HIV, Hepatitis B, Hepatitis C, and Syphilis: prevalence and serodiscordance between women and their partners
Keywords:Pregnant Woman, Sexual Partner, Sexually Transmitted Diseases, Serodiscordance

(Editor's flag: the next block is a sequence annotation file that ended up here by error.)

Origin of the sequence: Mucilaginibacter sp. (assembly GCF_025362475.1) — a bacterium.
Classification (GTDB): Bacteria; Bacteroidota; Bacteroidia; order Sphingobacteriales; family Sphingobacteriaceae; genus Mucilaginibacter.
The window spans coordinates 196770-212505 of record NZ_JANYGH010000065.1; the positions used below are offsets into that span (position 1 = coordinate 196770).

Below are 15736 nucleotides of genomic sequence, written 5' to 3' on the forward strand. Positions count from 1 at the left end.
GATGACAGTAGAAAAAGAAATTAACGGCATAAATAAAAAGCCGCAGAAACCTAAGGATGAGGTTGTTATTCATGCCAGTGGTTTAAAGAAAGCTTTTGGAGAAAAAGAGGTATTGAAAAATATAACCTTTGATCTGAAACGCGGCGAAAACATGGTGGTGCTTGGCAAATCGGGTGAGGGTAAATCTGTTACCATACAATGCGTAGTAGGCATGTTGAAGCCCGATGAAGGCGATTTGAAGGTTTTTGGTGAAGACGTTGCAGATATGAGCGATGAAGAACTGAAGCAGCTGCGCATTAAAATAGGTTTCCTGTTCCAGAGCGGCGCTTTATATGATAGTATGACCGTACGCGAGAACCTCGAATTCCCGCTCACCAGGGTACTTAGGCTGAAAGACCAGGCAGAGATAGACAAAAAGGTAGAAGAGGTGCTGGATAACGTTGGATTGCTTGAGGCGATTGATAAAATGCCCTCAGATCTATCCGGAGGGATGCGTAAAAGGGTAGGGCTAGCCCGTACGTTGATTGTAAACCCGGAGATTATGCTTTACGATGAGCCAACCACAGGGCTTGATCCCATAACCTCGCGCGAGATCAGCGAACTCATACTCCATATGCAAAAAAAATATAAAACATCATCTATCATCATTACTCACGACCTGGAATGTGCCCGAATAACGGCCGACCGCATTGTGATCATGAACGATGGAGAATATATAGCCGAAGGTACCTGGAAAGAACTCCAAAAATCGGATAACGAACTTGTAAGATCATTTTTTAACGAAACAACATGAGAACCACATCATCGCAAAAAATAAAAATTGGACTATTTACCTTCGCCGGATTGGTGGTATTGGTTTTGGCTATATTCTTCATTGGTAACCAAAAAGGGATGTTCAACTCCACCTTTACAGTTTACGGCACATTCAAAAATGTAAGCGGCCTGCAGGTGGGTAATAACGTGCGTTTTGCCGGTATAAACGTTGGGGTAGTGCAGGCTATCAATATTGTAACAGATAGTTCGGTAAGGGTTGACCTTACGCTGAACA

Introduction: The prevention of vertical transmission of sexually transmitted diseases is the object of research by several authors, who reinforce the importance of knowing the serological status of a woman’s sexual partner. Objective: To evaluate the prevalence and serodiscordance of HIV, hepatitis B, hepatitis C, and syphilis infections among women admitted to a maternity hospital in southern Brazil and their partners. Methods: 350 women and their partners were interviewed in a service-based cross-sectional study conducted from August 16 to November 23, 2018. Results: 4.0% of the women and 4.3% of the men had one of the infections studied. Among women, 2.0% already knew they were HIV positive, 2.0% had a positive rapid test for syphilis and there was no positive result for hepatitis B or C. A total of 299 (85.4%) partners were located. Of these, 293 (98.0%) agreed to answer the study questionnaire. Of all men interviewed, 281 (95.9%) agreed to undergo an rapid test. Among men, 1.4% already knew they were HIV positive and 0.4% had chronic hepatitis B disease. There was a similar percentage of men with a positive rapid test for syphilis and hepatitis C (1.4%). Regarding couples, 6.8% had some positive test. Most of the positive test subjects were in a serodiscordant relationship (16 serodiscordant couples and 3 positive concordant couples). Conclusion: These results reinforce the importance of testing men to prevent the infection of a negative partner and the vertical transmission of sexually transmitted infections. The high acceptance, by men, to undergo an rapid test at the time of the woman’s hospitalization demonstrated the viability of this strategy in the maternity ward.